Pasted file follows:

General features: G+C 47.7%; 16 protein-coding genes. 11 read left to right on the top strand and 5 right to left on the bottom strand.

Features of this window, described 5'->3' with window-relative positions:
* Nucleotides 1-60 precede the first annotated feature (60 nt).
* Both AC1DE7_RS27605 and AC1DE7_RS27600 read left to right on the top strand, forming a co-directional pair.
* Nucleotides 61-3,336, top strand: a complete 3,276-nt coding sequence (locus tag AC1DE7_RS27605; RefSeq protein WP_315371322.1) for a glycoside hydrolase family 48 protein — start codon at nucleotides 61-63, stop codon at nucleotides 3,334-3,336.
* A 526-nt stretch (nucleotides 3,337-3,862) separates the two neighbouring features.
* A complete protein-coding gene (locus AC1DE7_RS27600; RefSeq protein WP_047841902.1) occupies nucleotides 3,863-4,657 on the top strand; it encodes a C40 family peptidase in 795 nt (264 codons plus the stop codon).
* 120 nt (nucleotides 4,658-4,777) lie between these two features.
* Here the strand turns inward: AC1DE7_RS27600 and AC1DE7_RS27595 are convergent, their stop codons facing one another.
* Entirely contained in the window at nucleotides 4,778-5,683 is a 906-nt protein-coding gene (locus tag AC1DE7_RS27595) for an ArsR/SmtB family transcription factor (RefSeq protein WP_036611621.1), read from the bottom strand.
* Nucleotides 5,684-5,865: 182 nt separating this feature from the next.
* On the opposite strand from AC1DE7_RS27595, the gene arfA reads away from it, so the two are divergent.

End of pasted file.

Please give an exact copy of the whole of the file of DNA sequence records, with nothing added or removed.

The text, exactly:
General features: G+C 47.7%; 16 protein-coding genes. 11 read left to right on the top strand and 5 right to left on the bottom strand.

Features of this window, described 5'->3' with window-relative positions:
* Nucleotides 1-60 precede the first annotated feature (60 nt).
* Both AC1DE7_RS27605 and AC1DE7_RS27600 read left to right on the top strand, forming a co-directional pair.
* Nucleotides 61-3,336, top strand: a complete 3,276-nt coding sequence (locus tag AC1DE7_RS27605; RefSeq protein WP_315371322.1) for a glycoside hydrolase family 48 protein — start codon at nucleotides 61-63, stop codon at nucleotides 3,334-3,336.
* A 526-nt stretch (nucleotides 3,337-3,862) separates the two neighbouring features.
* A complete protein-coding gene (locus AC1DE7_RS27600; RefSeq protein WP_047841902.1) occupies nucleotides 3,863-4,657 on the top strand; it encodes a C40 family peptidase in 795 nt (264 codons plus the stop codon).
* 120 nt (nucleotides 4,658-4,777) lie between these two features.
* Here the strand turns inward: AC1DE7_RS27600 and AC1DE7_RS27595 are convergent, their stop codons facing one another.
* Entirely contained in the window at nucleotides 4,778-5,683 is a 906-nt protein-coding gene (locus tag AC1DE7_RS27595) for an ArsR/SmtB family transcription factor (RefSeq protein WP_036611621.1), read from the bottom strand.
* Nucleotides 5,684-5,865: 182 nt separating this feature from the next.
* On the opposite strand from AC1DE7_RS27595, the gene arfA reads away from it, so the two are divergent.